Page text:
Sri Sivabala Yogi's basic teaching deals with control of mind and it does not advocate any religious beliefs. Mind is the cause of one's suffering and unhappiness and it also has the power to get rid of them. 


No one succeeds without effort... Those who succeed owe their success to perseverance.
The degree of freedom from unwanted thoughts and the degree of concentration on a single thought are the measures to gauge spiritual progress.
Your own Self-realization is the greatest service you can render the world.


Ramana Maharishi

LAGHU GURU UPANISHAD

Spiritual Teachings of Sri Sivabala Yogi

What does the control of mind imply?
“The palpable form of the mind is the incessant flow of thoughts that all jivas are aware of. To control the mind means to stop their eruption. The origin of the individual mind lies in the feeling of ‘I’ that every jiva entertains (e.g. ‘I am Rama’). The ‘I’ exists as the primordial and basic thought on which are imposed countless other thoughts. The ‘I’ thought exists as a vibration in the consciousness and samaskaras (mental impressions) are created when it impels the mind into activity to gratify its desires.”

 What is the nature of Reality?  How is it known?
“Reality is indescribable (in words), unknowable (by the mind) and inexpressible (to another). It is a state of fathomless and absolute Silence that is beyond speech and mental perception. The resultant obtained after the mind is controlled (i.e. destroyed) is Reality. It is the supreme goal that the wise seek. It is known through self-effort and divine grace.”

What is the concept of God (Ishwara)?
Most people find it too hard to understand that an abstract entity like the mind can be a creator, sustainer and destroyer (of the world). It is so because their ignorance does not allow them to conceive that material forms can emerge out of the disembodied consciousness. The idea of an Ishwara who is a personal being is given in teaching for those unable to comprehend that the mind (or consciousness) is the sole actor and repository of knowledge. An average jiva is more comfortable with the notion of a Supreme Being who is not only omnipotent, omnipresent and omniscience but also the creator, preserver and destroyer.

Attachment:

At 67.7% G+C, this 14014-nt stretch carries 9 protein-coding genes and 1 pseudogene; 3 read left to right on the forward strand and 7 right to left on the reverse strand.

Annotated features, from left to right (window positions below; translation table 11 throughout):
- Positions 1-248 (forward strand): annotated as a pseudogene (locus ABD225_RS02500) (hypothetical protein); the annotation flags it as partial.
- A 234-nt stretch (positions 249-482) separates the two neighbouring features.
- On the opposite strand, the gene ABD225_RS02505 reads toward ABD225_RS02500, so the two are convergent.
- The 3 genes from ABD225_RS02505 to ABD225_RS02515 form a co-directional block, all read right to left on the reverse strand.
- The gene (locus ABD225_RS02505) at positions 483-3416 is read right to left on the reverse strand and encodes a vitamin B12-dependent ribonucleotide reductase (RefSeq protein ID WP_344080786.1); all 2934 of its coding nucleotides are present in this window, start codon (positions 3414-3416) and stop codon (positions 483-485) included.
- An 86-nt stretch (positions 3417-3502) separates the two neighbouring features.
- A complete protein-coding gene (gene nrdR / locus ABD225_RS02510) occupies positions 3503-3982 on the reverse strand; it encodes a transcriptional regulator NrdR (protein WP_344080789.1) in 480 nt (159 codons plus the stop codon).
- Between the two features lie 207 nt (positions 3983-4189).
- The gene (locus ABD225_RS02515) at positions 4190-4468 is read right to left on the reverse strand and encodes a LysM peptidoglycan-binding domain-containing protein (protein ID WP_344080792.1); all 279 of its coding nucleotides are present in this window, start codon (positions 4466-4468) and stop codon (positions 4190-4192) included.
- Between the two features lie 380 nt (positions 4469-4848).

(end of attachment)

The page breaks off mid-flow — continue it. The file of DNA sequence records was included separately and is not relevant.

How is the attainment of Reality related to the control of mind?  What is the special effort required to know It?  What should a seeker aspire to achieve in a spiritual quest?
Reality transcends the power of the mind and, hence, It is not an object that it can gain. Mind can acquire only relative knowledge and not its absolute counterpart. Reality is an inactive principle of consciousness and is not even aware of the mind’s activity. In a spiritual quest, effort is required to control the mind and not to know the Reality. That ought to be the aim of a wise student. Truth is realised on Its own if the mind is controlled (i.e. destroyed).​

Modern life is very competitive and stressful; only a thoughtful few want to rid themselves of constant worries and find a way to live a life of real happiness. Teachings of Sri Sivabala Yogi (better known as Swamiji to his devotees) contained in Laghu Guru Upanishad are especially relevant for such people. There are many grades of aspirants; some just want to lead a peaceful life, some want a lower type of salvation and a few blessed ones who desire total freedom by realising their true natures. Ultimate liberation is attained only if one knows the absolute Self (or Reality or God). No matter what one's goal is, the Guru's teaching given in Laghu Guru Upanishad, if practised sincerely, offers hope to everyone to attain one's desired end. 

Extracts from the book:-

How should an aspirant set about to embark on a spiritual journey?
“A jiva is happy when the mind is at rest, as in deep sleep, while it is not so when it is restless and agitated, as, for example in wakefulness. The obvious conclusion is that mind free of thoughts (as in deep sleep) give it peace. Thus, self-analysis to discover the root cause of unhappiness as well as to find ways to attain everlasting happiness is the starting point for most people to begin a spiritual quest.”

 What is meditation (dhyana) and how is it done?
A prolonged act of concentration is known as meditation.  The former’s inceptive stage may last a few seconds whereas the latter progresses from beginning to middle and advanced states from roughly one hour to three or four hours and ten or twelve and above hours respectively. Meditation requires an object to concentrate on.  It is a complete discipline in itself; for, not does it only purify the mind, it puts it through all the steps required to control it, i.e., discipline, abidance, subsidence and destruction. In meditation, an aspirant brings the mind back to its object of concentration every time it is waylaid by a new thought. This repeated act of keeping the mind focused on an object forms the crux of meditation for a beginner. Meditation must be done intelligently (that is done by using the power of discrimination to keep the mind concentrated on the chosen object) despite the flow of thoughts. The latter keep erupting even in advanced stages of practice. One must persevere despite all odds using one’s will power. Gradually, thought lose their intensity and mind begins to introvert (to its source i.e. I sense) as it gets purified.

Contents


  • Chapter 1 - Introduction
    Chapter 2 - Instruction in General
    Chapter 3 - Reality
    Chapter 4 - Control of Mind
    ​Chapter 5 - The Satguru